FITZHEAD PARISH COUNCIL
Adopted 18 February 2010
In accordance with the Local Government Act 1974, the Local Government Ombudsman(LGO) has no jurisdiction over parish and town councils in England. There are no statutory mechanisms in place should complaints be made against local councils in England. To assist local councils to deal with complaints they receive, a copy of LTN 9 is available from the Clerk. This outlines whether a complaints procedure is appropriate or whether other procedures or bodies should be contacted.
Below is a Parish Council Complaints Procedure which details a schedule of what will happen if a complaint against the Council is received. It is good practice to establish a Committee to deal with complaints. This avoids the need for the full council having to assemble and also makes the process less daunting for a complainant if they choose to attend a meeting in person.
FITZHEAD PARISH COUNCIL
Before the Meeting
1. The complainant should be asked to put the complaint about the council’s procedures or administration in writing to the clerk or other nominated officer.
2. If the complainant does not wish to put the complaint to the clerk or other nominated officer, he or she should be advised to address it to the chairman of the council.
3. The clerk or other nominated officer shall acknowledge receipt of the complaint and advise the complainant when the matter will be considered by the council or by the committee established for the purposes of hearing complaints. The complainant should also be advised whether the complaint will be treated as confidential or whether, for example, notice of it will be given in the usual way (if, for example, the complaint is to be heard by a committee).
4. The complainant shall be invited to attend a meeting and to bring with them a representative if they wish.
5. Seven clear working days prior to the meeting, the complainant shall provide the council with copies of any documentation or other evidence relied on. The council shall provide the complainant with copies of any documentation upon which they wish to rely at the meeting and shall do so promptly, allowing the complainant the opportunity to read the material in good time for the meeting.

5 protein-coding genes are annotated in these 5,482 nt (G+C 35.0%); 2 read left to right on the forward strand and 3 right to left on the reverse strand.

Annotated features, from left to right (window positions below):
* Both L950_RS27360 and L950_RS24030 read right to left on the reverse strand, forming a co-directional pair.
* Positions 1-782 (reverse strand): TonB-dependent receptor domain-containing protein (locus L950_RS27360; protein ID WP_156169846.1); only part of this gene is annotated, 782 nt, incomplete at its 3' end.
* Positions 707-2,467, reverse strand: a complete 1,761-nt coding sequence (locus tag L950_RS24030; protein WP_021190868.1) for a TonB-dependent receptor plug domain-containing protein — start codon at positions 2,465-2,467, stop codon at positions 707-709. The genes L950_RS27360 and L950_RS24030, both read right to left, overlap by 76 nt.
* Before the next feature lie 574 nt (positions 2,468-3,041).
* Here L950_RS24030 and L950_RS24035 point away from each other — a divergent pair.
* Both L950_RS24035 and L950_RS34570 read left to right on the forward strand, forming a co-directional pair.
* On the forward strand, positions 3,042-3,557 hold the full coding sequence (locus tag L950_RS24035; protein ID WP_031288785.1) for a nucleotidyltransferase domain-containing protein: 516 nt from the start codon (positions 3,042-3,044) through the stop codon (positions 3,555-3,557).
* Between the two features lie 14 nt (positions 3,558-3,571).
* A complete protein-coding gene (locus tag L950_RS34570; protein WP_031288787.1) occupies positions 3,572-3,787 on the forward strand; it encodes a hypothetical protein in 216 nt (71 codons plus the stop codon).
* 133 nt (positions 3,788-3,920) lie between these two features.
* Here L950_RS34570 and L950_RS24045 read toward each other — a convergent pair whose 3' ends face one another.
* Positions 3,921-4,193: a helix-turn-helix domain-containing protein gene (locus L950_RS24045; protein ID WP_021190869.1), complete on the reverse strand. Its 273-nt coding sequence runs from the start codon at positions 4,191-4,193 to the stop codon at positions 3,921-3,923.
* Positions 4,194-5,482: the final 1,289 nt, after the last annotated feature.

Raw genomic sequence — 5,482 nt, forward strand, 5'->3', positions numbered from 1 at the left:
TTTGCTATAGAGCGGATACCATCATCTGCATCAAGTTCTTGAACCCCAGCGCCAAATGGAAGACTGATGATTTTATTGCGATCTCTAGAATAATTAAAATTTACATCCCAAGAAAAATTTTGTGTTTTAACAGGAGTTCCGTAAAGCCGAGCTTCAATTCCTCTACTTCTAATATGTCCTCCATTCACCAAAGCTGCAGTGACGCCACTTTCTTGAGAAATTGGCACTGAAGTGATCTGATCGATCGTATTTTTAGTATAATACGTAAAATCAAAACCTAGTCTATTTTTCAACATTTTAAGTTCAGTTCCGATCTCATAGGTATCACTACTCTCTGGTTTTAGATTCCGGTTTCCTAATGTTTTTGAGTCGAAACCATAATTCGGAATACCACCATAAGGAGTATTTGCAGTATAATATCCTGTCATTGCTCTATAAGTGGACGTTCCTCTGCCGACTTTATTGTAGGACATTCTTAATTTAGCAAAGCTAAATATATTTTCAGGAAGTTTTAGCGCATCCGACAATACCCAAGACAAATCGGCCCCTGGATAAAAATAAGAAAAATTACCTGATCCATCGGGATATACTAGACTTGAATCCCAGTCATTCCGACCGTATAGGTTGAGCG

At the Meeting
6. The council shall consider whether the circumstances of the meeting warrant the exclusion of the public and the press. Any decision on a complaint shall be announced at the council meeting in public.
7. The chairman should introduce everyone and explain the procedure.
8. The complainant (or representative) should outline the grounds for complaint and, thereafter, questions may be asked by (i) the clerk or other nominated officer and then (ii), members.
9. The clerk or other nominated officer will have an opportunity to explain the council’s position and questions may be asked by (i) the complainant and (ii), members.
10. The clerk or other nominated officer and then the complainant should be offered the opportunity to summarise their position.
11. The clerk or other nominated officer and the complainant should be asked to leave the room while members decide whether or not the grounds for the complaint have been made. If a point of clarification is necessary, both parties shall be invited back.
12. The clerk or other nominated officer and the complainant should be given the opportunity to wait for the decision but if the decision is unlikely to be finalised on that day they should be advised when the decision is likely to be made and when it is likely to be communicated to them.
After the Meeting
13. The decision should be confirmed in writing within seven working days together with details of any action to be taken.